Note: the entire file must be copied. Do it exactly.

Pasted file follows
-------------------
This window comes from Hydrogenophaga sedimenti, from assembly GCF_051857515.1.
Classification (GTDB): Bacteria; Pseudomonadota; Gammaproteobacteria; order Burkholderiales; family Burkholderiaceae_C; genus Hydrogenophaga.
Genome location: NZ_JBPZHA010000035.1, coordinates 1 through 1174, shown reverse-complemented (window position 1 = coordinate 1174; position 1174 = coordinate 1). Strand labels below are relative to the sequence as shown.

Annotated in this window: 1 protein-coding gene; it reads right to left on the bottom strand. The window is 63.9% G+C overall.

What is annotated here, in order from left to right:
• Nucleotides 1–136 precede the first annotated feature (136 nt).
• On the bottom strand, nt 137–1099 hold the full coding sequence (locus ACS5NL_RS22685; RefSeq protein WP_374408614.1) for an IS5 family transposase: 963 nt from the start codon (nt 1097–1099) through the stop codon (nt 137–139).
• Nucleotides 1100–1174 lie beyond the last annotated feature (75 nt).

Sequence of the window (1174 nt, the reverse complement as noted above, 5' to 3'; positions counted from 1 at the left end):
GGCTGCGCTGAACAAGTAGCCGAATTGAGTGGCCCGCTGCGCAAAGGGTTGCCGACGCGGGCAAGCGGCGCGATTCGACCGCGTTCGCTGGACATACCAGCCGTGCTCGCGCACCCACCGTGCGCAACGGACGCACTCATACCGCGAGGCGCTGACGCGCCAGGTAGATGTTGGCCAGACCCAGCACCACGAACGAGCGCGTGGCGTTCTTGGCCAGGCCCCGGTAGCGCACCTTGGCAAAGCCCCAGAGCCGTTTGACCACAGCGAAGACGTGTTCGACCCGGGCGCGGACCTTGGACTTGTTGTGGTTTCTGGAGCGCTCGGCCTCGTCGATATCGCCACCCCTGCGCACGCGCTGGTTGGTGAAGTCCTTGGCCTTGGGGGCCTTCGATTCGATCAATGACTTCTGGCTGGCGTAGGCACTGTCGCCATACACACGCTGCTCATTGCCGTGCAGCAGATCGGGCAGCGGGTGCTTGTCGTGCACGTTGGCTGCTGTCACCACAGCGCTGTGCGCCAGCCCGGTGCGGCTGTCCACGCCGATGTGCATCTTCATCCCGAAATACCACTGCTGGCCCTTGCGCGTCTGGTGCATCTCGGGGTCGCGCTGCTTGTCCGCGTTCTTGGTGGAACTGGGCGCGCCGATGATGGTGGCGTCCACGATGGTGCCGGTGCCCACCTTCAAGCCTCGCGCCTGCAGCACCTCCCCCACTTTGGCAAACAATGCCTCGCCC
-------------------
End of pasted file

This window comes from Hydrogenophaga sedimenti, from assembly GCF_051857515.1.
Classification (GTDB): Bacteria; Pseudomonadota; Gammaproteobacteria; order Burkholderiales; family Burkholderiaceae_C; genus Hydrogenophaga.
Genome location: NZ_JBPZHA010000035.1, coordinates 1 through 1174, shown reverse-complemented (window position 1 = coordinate 1174; position 1174 = coordinate 1). Strand labels below are relative to the sequence as shown.

Annotated in this window: 1 protein-coding gene; it reads right to left on the bottom strand. The window is 63.9% G+C overall.

What is annotated here, in order from left to right:
• Nucleotides 1–136 precede the first annotated feature (136 nt).
• On the bottom strand, nt 137–1099 hold the full coding sequence (locus ACS5NL_RS22685; RefSeq protein WP_374408614.1) for an IS5 family transposase: 963 nt from the start codon (nt 1097–1099) through the stop codon (nt 137–139).
• Nucleotides 1100–1174 lie beyond the last annotated feature (75 nt).

Sequence of the window (1174 nt, the reverse complement as noted above, 5' to 3'; positions counted from 1 at the left end):
GGCTGCGCTGAACAAGTAGCCGAATTGAGTGGCCCGCTGCGCAAAGGGTTGCCGACGCGGGCAAGCGGCGCGATTCGACCGCGTTCGCTGGACATACCAGCCGTGCTCGCGCACCCACCGTGCGCAACGGACGCACTCATACCGCGAGGCGCTGACGCGCCAGGTAGATGTTGGCCAGACCCAGCACCACGAACGAGCGCGTGGCGTTCTTGGCCAGGCCCCGGTAGCGCACCTTGGCAAAGCCCCAGAGCCGTTTGACCACAGCGAAGACGTGTTCGACCCGGGCGCGGACCTTGGACTTGTTGTGGTTTCTGGAGCGCTCGGCCTCGTCGATATCGCCACCCCTGCGCACGCGCTGGTTGGTGAAGTCCTTGGCCTTGGGGGCCTTCGATTCGATCAATGACTTCTGGCTGGCGTAGGCACTGTCGCCATACACACGCTGCTCATTGCCGTGCAGCAGATCGGGCAGCGGGTGCTTGTCGTGCACGTTGGCTGCTGTCACCACAGCGCTGTGCGCCAGCCCGGTGCGGCTGTCCACGCCGATGTGCATCTTCATCCCGAAATACCACTGCTGGCCCTTGCGCGTCTGGTGCATCTCGGGGTCGCGCTGCTTGTCCGCGTTCTTGGTGGAACTGGGCGCGCCGATGATGGTGGCGTCCACGATGGTGCCGGTGCCCACCTTCAAGCCTCGCGCCTGCAGCACCTCCCCCACTTTGGCAAACAATGCCTCGCCC